ISO 9241-11 defines usability as “the extent to which a product can be used by specified users to achieve specified goals with effectiveness, efficiency, and satisfaction in a specified context of use.” The four elements that define usability within this context are as follows:
- both the users and goals must be explicitly identified,
- the intended context of use must be identified and understood, and
- the user can use the system in question
- to meet those stated goals.
These same four elements are implied by the ISO 8402 definition of quality: stated and implied needs are relative to specific users with specific goals, are dependent upon a context of use, and the entity in question is the system being defined and developed in response.
Usability is the extent, or the degree, to which the above criteria are satisfied. Here’s an example from software development to make this a little more concrete. The software development lifecycle, regardless of what incarnation you’re using (even waterfall), inherently addresses usability through these four elements:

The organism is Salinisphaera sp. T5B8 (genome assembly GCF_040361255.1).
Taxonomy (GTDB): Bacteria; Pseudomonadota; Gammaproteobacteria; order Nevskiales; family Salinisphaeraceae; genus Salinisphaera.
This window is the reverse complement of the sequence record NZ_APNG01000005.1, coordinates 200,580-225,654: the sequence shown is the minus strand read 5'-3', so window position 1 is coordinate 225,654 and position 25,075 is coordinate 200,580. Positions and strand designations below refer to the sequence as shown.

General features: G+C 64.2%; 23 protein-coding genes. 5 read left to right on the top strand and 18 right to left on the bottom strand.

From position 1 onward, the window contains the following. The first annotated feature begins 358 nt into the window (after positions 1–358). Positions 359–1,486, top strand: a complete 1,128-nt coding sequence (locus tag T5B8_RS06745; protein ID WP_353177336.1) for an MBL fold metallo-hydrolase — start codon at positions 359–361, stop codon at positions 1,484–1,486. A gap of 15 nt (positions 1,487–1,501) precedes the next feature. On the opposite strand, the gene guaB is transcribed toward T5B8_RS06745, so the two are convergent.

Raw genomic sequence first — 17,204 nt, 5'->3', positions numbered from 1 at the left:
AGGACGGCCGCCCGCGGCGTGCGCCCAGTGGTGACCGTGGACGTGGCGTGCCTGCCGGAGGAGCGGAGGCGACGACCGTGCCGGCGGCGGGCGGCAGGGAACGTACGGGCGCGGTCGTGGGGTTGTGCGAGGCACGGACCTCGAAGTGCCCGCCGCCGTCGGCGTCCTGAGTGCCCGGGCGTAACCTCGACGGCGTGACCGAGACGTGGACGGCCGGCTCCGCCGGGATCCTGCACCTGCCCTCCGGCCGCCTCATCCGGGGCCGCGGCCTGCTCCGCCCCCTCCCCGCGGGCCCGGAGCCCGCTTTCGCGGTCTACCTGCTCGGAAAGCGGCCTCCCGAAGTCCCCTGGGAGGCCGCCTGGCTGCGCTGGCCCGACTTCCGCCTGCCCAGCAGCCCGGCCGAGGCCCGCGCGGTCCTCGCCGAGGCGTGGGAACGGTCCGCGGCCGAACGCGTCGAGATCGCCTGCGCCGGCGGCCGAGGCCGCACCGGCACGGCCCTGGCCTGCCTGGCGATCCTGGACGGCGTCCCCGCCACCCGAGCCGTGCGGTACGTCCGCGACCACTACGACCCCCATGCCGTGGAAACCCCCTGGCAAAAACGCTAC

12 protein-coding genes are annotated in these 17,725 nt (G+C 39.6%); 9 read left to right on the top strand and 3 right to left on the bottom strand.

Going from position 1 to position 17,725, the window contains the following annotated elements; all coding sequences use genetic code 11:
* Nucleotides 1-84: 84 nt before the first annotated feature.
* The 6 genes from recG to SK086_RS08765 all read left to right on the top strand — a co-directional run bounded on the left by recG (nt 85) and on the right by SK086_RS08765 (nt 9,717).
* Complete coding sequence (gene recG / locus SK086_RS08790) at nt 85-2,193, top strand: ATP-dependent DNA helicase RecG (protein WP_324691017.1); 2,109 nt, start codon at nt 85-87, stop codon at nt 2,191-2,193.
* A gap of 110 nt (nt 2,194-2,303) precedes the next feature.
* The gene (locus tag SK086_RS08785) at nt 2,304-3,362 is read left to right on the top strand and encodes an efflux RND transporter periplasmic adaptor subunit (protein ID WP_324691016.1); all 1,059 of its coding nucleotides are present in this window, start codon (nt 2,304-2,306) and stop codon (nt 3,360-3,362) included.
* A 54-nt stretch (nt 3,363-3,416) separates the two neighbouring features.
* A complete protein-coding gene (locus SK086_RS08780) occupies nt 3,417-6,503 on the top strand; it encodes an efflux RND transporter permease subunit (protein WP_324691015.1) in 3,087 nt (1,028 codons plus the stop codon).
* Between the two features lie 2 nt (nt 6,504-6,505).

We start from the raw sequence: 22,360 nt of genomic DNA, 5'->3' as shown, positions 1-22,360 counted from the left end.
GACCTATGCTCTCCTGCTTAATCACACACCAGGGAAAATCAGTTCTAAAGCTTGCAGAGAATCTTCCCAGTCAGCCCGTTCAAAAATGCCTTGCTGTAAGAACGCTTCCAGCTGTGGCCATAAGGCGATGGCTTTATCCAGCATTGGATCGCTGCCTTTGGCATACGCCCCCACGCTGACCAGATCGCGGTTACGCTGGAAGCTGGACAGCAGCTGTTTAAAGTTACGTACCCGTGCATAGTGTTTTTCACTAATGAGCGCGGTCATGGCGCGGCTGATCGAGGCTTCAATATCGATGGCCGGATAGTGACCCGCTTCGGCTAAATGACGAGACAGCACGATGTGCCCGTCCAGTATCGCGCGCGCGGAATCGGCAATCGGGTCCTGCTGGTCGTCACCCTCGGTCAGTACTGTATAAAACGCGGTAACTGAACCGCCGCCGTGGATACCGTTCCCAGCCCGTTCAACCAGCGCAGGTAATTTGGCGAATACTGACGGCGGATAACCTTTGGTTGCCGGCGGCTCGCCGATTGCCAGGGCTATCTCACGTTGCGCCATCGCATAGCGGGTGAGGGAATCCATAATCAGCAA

- the requirements process outlines the specified users, their goals, and the context of use
- the design process defines a specific technical solution to meet those needs, and
- the finished product provides evidence that the system can be used to achieve the goals of its users.
As a result, usability can be considered an implicit factor in software quality, ultimately reflecting how well the design process interpreted requirements within a specified context of use.